19th or 20th CENTURY Blanc de Chine Porcelain
A Blanc de Chine Model of Guanyin, 19th or 20th Century.
- A very small chip to the lower outside edge, this appears to be a firing fault. A small chip to the inside edge.
- Height : 21 cm (8 1/4 inches)
- Stock number
Blanc de Chine Porcelain :
The porcelain known in the West as Blanc de Chine was produced 300 miles south of the main Chinese kiln complex of Jingdezhen. The term refers to the fine grain white porcelain made at the kilns situated near Dehua in the coastal province of Fujian, these kilns also produced other types of porcelain. A rather freely painted blue and white ware, porcelain with brightly coloured `Swatow` type enamels as well as pieces with a brown iron-rich glaze. However, it is the white Blanc de Chine wares that have made these kilns famous. The quality and colour achieved by the Dehua potters was partly due to the local porcelain-stone, it was unusually pure and was used without kaolin being added. This, combined with a low iron content and other chemical factors within the body, as well as the glaze, enabled the potters to produce superb ivory-white porcelain. White porcelain was made at the Dehua kilns from early times, some books refer to the white porcelain produced during the Yuan period as being Blanc de Chine, but I think it is not really until the latter stages of the Ming dynasty, during the late 16th century, that a porcelain with clearly recognisable Blanc de Chine characteristics was produced. There is a theory that there was a brake in production during a large part of the 18th century. I am highly sceptical of this, it seams likely that Blanc de Chine porcelain was made all the way through, uninterrupted from the Ming dynasty to the present day.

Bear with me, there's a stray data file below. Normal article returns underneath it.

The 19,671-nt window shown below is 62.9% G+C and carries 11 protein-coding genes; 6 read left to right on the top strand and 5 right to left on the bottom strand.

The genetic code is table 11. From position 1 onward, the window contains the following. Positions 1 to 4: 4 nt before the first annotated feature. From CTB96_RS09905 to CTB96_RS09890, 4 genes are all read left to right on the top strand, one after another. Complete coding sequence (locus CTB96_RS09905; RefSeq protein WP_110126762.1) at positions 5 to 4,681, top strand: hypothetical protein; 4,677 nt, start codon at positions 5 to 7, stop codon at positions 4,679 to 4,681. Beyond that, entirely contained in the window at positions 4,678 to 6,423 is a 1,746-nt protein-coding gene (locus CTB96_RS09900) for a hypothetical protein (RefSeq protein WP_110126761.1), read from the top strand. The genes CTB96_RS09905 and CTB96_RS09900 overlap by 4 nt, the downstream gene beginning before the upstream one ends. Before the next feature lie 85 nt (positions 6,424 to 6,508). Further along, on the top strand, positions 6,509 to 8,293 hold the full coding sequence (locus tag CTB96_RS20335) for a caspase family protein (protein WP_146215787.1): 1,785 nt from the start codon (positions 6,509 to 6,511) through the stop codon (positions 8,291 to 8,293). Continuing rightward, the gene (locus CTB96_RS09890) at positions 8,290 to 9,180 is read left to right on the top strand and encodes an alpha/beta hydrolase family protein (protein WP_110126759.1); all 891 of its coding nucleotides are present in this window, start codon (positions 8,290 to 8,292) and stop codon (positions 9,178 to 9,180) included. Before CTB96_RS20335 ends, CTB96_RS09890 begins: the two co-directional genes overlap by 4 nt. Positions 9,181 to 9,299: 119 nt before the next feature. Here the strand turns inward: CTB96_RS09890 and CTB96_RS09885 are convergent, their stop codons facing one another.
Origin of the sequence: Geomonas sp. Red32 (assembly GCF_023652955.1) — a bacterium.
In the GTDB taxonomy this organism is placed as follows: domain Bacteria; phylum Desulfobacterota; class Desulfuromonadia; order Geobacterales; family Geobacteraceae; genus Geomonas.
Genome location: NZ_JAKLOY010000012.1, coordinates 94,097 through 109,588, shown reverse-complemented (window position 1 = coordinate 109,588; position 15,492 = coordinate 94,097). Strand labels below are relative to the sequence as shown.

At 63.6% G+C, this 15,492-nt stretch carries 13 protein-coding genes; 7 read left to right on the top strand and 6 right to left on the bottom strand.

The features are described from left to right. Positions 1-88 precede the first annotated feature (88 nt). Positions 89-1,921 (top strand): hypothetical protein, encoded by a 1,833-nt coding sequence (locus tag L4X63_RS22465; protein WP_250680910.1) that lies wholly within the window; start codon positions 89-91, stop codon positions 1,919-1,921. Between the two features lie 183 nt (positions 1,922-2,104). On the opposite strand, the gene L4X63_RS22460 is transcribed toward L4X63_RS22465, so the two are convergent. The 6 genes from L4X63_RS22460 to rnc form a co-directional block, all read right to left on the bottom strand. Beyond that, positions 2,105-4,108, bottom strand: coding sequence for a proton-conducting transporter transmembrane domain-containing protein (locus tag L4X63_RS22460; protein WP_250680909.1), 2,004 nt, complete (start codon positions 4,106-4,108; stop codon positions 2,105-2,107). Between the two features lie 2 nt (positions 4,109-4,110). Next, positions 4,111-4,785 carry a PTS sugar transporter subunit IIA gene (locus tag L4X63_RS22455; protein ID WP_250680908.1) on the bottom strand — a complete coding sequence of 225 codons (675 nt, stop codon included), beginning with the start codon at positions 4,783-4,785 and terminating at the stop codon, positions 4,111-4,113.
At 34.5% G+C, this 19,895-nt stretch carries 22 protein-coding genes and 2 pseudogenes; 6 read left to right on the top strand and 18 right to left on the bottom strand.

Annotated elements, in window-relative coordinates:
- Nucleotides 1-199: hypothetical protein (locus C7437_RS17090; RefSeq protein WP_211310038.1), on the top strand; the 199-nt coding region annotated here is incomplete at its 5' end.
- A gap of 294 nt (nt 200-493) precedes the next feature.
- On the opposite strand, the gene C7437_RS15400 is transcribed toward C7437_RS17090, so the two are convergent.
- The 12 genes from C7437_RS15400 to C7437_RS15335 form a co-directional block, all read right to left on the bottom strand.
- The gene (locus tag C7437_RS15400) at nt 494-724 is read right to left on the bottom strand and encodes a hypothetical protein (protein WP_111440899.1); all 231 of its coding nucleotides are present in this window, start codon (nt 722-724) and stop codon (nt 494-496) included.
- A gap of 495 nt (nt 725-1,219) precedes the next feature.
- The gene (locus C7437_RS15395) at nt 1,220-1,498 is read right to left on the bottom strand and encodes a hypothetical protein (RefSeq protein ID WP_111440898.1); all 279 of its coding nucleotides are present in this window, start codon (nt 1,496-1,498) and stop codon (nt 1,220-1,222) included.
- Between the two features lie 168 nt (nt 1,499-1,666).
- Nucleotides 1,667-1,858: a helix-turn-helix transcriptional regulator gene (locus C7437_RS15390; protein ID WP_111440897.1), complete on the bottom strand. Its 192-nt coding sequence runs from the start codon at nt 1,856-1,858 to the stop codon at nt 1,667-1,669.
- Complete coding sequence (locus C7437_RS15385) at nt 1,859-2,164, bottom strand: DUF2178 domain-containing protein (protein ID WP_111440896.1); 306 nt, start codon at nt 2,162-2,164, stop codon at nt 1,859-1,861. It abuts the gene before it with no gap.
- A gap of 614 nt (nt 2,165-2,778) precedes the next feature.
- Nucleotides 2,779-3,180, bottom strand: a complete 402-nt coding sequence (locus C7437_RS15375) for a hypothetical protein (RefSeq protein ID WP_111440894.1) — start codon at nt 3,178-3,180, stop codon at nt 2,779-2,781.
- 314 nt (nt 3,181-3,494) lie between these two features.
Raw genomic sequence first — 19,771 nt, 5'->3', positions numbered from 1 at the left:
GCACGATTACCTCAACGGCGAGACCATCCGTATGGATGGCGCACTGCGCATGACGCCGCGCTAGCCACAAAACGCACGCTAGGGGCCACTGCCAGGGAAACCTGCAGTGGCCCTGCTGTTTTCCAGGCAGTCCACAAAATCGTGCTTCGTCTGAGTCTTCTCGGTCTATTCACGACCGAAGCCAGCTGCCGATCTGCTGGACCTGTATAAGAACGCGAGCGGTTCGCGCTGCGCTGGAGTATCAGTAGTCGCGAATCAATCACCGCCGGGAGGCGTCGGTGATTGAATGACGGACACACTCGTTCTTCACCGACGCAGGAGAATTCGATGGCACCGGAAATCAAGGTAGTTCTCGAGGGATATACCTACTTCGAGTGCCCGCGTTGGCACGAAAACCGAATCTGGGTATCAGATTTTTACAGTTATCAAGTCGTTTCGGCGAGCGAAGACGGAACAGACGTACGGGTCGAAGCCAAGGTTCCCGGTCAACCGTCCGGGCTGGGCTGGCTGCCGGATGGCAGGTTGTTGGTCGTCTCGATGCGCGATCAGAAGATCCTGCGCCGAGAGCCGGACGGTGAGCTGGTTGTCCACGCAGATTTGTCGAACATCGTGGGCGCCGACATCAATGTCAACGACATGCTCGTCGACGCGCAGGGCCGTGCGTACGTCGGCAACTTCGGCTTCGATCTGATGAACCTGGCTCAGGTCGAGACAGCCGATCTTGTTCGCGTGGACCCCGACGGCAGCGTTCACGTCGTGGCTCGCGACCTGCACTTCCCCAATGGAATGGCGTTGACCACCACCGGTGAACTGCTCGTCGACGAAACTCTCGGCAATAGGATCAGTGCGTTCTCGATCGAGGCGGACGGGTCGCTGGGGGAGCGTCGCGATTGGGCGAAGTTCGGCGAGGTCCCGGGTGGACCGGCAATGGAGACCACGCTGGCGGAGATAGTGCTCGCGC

Figures of Guanyin are some of the most commonly encountered images in Chinese figurative art. Guanyin was the Goddess of mercy. Her origins stem from Tibetan Buddhism, she was originally the patron saint of Tibetan Buddhism `Avalokitesvara`. Guanyin is actually the shorter form of the name Guan shi yin, which means “one who observes the voices of the world.” True to her name, Guanyin listens to and understands the worries that plague man`s existence. Because of her mercy and generosity, Guanyin is the most-loved of China`s divinities, the one people turn to for assistance in their everyday lives. Guanyin is specially venerated by those who are hoping to have children or those who are about to set out for sea. Guanyin has been said to have some of the same qualities as the Virgin Mary of Catholic theology, like the Virgin Mary she is sometimes portrayed holding a child in her arms, indeed she was associated with fecundity and given the title `Giver of Sons`. Guanyin is usually portrayed wearing a white cape. In her right hand. On her head is a crown in the style of the Amitabha-buddha, she is normally shown meditating in a seated position. While the worship of Guanyin can be traced back historically to India, she is the star of countless legends and folk tales in China. Guanyin`s home on earth was the Putuo mountains, located on an island on China`s eastern coast to the south of Shanghai. In China, Putuo-shan is one of the most sacred places in Buddhism and the temple dedicated to Guanyin on the mountain is one of the most important pilgrimage site for Buddhists and non-Buddhists alike. Guanyin`s birth is celebrated on the 19th day of February, and her enlightenment is celebrated on the 19th of September. On those days, the pilgrims flock to Putuo mountain.